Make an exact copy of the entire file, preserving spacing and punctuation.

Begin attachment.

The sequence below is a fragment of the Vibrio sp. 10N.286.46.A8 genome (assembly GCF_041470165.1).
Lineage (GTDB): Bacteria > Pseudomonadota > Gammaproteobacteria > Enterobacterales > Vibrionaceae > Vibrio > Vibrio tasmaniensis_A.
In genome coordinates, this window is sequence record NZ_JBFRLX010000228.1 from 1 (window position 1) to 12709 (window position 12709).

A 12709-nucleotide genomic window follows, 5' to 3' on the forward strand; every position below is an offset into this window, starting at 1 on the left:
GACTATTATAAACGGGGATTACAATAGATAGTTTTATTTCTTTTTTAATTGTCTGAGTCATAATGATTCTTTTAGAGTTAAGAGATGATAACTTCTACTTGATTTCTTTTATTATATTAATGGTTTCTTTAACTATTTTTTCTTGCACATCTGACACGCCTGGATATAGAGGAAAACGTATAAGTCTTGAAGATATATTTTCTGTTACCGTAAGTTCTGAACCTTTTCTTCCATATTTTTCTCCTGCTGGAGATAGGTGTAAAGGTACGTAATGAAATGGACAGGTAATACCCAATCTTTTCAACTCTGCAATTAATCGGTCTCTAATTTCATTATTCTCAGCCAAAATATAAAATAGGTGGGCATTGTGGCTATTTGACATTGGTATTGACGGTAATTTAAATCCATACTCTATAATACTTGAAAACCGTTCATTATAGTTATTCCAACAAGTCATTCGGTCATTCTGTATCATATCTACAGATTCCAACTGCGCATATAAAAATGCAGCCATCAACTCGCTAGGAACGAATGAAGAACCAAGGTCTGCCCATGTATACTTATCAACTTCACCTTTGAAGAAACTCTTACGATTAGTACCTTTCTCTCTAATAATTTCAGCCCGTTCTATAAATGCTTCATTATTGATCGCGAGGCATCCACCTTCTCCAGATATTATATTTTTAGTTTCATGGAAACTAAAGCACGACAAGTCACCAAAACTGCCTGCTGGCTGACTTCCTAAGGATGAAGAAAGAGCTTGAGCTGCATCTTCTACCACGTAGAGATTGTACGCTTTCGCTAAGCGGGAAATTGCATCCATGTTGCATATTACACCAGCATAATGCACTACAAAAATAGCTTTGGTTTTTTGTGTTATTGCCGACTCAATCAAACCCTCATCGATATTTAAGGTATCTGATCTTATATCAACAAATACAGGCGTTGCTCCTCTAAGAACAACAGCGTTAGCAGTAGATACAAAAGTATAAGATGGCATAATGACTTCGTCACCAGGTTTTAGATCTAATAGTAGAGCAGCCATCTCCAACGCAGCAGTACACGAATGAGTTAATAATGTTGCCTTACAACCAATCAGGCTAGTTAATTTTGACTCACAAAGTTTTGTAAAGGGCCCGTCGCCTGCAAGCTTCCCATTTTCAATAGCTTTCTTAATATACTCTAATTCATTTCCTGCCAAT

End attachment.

The sequence below is a fragment of the Vibrio sp. 10N.286.46.A8 genome (assembly GCF_041470165.1).
Lineage (GTDB): Bacteria > Pseudomonadota > Gammaproteobacteria > Enterobacterales > Vibrionaceae > Vibrio > Vibrio tasmaniensis_A.
In genome coordinates, this window is sequence record NZ_JBFRLX010000228.1 from 1 (window position 1) to 12709 (window position 12709).

A 12709-nucleotide genomic window follows, 5' to 3' on the forward strand; every position below is an offset into this window, starting at 1 on the left:
GACTATTATAAACGGGGATTACAATAGATAGTTTTATTTCTTTTTTAATTGTCTGAGTCATAATGATTCTTTTAGAGTTAAGAGATGATAACTTCTACTTGATTTCTTTTATTATATTAATGGTTTCTTTAACTATTTTTTCTTGCACATCTGACACGCCTGGATATAGAGGAAAACGTATAAGTCTTGAAGATATATTTTCTGTTACCGTAAGTTCTGAACCTTTTCTTCCATATTTTTCTCCTGCTGGAGATAGGTGTAAAGGTACGTAATGAAATGGACAGGTAATACCCAATCTTTTCAACTCTGCAATTAATCGGTCTCTAATTTCATTATTCTCAGCCAAAATATAAAATAGGTGGGCATTGTGGCTATTTGACATTGGTATTGACGGTAATTTAAATCCATACTCTATAATACTTGAAAACCGTTCATTATAGTTATTCCAACAAGTCATTCGGTCATTCTGTATCATATCTACAGATTCCAACTGCGCATATAAAAATGCAGCCATCAACTCGCTAGGAACGAATGAAGAACCAAGGTCTGCCCATGTATACTTATCAACTTCACCTTTGAAGAAACTCTTACGATTAGTACCTTTCTCTCTAATAATTTCAGCCCGTTCTATAAATGCTTCATTATTGATCGCGAGGCATCCACCTTCTCCAGATATTATATTTTTAGTTTCATGGAAACTAAAGCACGACAAGTCACCAAAACTGCCTGCTGGCTGACTTCCTAAGGATGAAGAAAGAGCTTGAGCTGCATCTTCTACCACGTAGAGATTGTACGCTTTCGCTAAGCGGGAAATTGCATCCATGTTGCATATTACACCAGCATAATGCACTACAAAAATAGCTTTGGTTTTTTGTGTTATTGCCGACTCAATCAAACCCTCATCGATATTTAAGGTATCTGATCTTATATCAACAAATACAGGCGTTGCTCCTCTAAGAACAACAGCGTTAGCAGTAGATACAAAAGTATAAGATGGCATAATGACTTCGTCACCAGGTTTTAGATCTAATAGTAGAGCAGCCATCTCCAACGCAGCAGTACACGAATGAGTTAATAATGTTGCCTTACAACCAATCAGGCTAGTTAATTTTGACTCACAAAGTTTTGTAAAGGGCCCGTCGCCTGCAAGCTTCCCATTTTCAATAGCTTTCTTAATATACTCTAATTCATTTCCTGCCAAT